UK & World News
Health Atlas Reveals Patterns Of Illness
A new health "atlas" has for the first time revealed extraordinary patterns in disease across the country.
The series of high resolution maps covering England and Wales show striking variations in the risk of cancer and other diseases in different areas.
Lung cancer is far more common in the North West and North East of England than in mid-Wales and the South West.
And Leukaemia rates are higher in rural areas, with pockets of cases across South Wales, Somerset and Dorset.
The online tool (www.envhealthatlas.co.uk), published by the Small Area Health Statistics Unit at Imperial College London, also maps air quality, levels of sunshine and pesticides, and chlorine by-products in the water supply.
Users can enter their postcode to assess the disease and environmental risks in their neighbourhood.
Researchers will also be able to investigate whether there are links between pollutants and health.
Dr Anna Hansell, lead author of the atlas, told Sky News: "Ideally if we could measure things on every single person in the country we would do that, but we can't.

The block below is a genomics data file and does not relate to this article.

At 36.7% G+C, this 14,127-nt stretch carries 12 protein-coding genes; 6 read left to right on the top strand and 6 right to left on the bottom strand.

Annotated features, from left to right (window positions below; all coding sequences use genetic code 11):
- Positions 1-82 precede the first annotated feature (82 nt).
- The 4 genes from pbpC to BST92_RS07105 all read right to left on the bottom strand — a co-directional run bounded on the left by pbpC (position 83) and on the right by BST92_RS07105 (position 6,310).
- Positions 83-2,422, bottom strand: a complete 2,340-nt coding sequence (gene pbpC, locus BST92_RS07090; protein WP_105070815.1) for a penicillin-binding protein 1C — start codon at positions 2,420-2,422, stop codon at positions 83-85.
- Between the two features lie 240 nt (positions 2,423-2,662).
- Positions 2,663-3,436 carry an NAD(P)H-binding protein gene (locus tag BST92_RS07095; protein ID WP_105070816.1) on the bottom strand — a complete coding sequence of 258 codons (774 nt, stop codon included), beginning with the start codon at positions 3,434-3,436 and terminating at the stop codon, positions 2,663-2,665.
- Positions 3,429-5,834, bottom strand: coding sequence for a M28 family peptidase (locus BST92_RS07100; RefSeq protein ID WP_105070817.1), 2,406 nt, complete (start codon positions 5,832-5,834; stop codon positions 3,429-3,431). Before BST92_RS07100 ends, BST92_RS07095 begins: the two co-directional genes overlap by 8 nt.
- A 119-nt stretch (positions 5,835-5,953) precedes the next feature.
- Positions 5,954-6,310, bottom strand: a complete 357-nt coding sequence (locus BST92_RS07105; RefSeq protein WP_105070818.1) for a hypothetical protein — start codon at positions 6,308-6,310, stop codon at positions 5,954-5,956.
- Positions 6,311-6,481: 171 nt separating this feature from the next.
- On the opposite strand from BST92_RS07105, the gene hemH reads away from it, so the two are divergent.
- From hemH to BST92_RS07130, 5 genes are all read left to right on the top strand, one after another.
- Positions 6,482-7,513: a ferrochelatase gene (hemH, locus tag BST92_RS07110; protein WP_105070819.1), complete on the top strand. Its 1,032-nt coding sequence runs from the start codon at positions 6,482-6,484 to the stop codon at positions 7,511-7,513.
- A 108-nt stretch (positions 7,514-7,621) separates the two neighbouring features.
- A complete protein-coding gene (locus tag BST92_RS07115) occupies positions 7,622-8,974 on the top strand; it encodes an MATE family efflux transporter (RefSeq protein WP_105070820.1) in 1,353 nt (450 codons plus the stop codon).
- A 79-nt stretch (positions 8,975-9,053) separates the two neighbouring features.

"By getting to something closer to where people live and work then we hope to understand a bit more about their exposures and how that might relate to health."
The atlas also reveals that skin cancer is most common in the South West of England.
Yet it's the southeast that gets the most sunshine and researchers will now study whether other lifestyle factors may account for the higher risk in Cornwall, Devon and Dorset.
Most striking of all is liver cancer, with a dense cluster of cases across Cheshire and Merseyside.
Dr Martin Lambord, a consultant liver specialist at the Royal Liverpool University Hospital, said it could be put down to higher alcohol intake, the prevalence of hepatitis or obesity, or a combination of all these things.
He said the maps could be useful for people to make them aware of the issues they face.
"For the current generation it's about 'could I be at risk of liver disease?'" he said. "Have I put myself at risk of liver disease? Should I see my doctor and have a test?
"I think increasing awareness is important. Once patients are identified as having liver disease or diagnosed to have cirrhosis, it's very important to offer them early diagnosis for cancers.
"The other problem we find is it presents really late and only 5% of those cancers are curable."